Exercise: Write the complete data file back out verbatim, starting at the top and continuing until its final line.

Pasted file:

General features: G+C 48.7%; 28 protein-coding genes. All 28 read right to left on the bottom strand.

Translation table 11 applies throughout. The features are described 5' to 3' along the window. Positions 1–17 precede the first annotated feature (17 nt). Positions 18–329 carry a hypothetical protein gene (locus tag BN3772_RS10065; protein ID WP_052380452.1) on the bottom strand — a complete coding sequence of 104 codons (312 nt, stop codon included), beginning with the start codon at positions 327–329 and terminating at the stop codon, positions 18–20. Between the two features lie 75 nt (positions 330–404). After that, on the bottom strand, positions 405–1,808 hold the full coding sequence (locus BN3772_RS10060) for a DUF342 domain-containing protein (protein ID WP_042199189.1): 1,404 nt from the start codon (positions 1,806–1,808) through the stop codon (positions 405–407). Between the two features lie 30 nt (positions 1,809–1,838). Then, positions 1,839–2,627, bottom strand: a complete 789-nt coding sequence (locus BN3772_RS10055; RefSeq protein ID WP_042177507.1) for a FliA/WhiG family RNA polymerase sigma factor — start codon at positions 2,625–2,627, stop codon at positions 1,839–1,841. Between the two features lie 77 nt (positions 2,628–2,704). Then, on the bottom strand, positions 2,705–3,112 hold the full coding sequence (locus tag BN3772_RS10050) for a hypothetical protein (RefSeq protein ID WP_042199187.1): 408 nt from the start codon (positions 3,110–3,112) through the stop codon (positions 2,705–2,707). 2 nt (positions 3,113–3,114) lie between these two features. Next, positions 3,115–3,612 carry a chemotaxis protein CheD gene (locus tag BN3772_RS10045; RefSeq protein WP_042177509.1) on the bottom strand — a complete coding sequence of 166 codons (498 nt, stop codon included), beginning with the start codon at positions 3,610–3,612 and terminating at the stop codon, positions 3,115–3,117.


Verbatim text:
General features: G+C 48.7%; 28 protein-coding genes. All 28 read right to left on the bottom strand.

Translation table 11 applies throughout. The features are described 5' to 3' along the window. Positions 1–17 precede the first annotated feature (17 nt). Positions 18–329 carry a hypothetical protein gene (locus tag BN3772_RS10065; protein ID WP_052380452.1) on the bottom strand — a complete coding sequence of 104 codons (312 nt, stop codon included), beginning with the start codon at positions 327–329 and terminating at the stop codon, positions 18–20. Between the two features lie 75 nt (positions 330–404). After that, on the bottom strand, positions 405–1,808 hold the full coding sequence (locus BN3772_RS10060) for a DUF342 domain-containing protein (protein ID WP_042199189.1): 1,404 nt from the start codon (positions 1,806–1,808) through the stop codon (positions 405–407). Between the two features lie 30 nt (positions 1,809–1,838). Then, positions 1,839–2,627, bottom strand: a complete 789-nt coding sequence (locus BN3772_RS10055; RefSeq protein ID WP_042177507.1) for a FliA/WhiG family RNA polymerase sigma factor — start codon at positions 2,625–2,627, stop codon at positions 1,839–1,841. Between the two features lie 77 nt (positions 2,628–2,704). Then, on the bottom strand, positions 2,705–3,112 hold the full coding sequence (locus tag BN3772_RS10050) for a hypothetical protein (RefSeq protein ID WP_042199187.1): 408 nt from the start codon (positions 3,110–3,112) through the stop codon (positions 2,705–2,707). 2 nt (positions 3,113–3,114) lie between these two features. Next, positions 3,115–3,612 carry a chemotaxis protein CheD gene (locus tag BN3772_RS10045; RefSeq protein WP_042177509.1) on the bottom strand — a complete coding sequence of 166 codons (498 nt, stop codon included), beginning with the start codon at positions 3,610–3,612 and terminating at the stop codon, positions 3,115–3,117.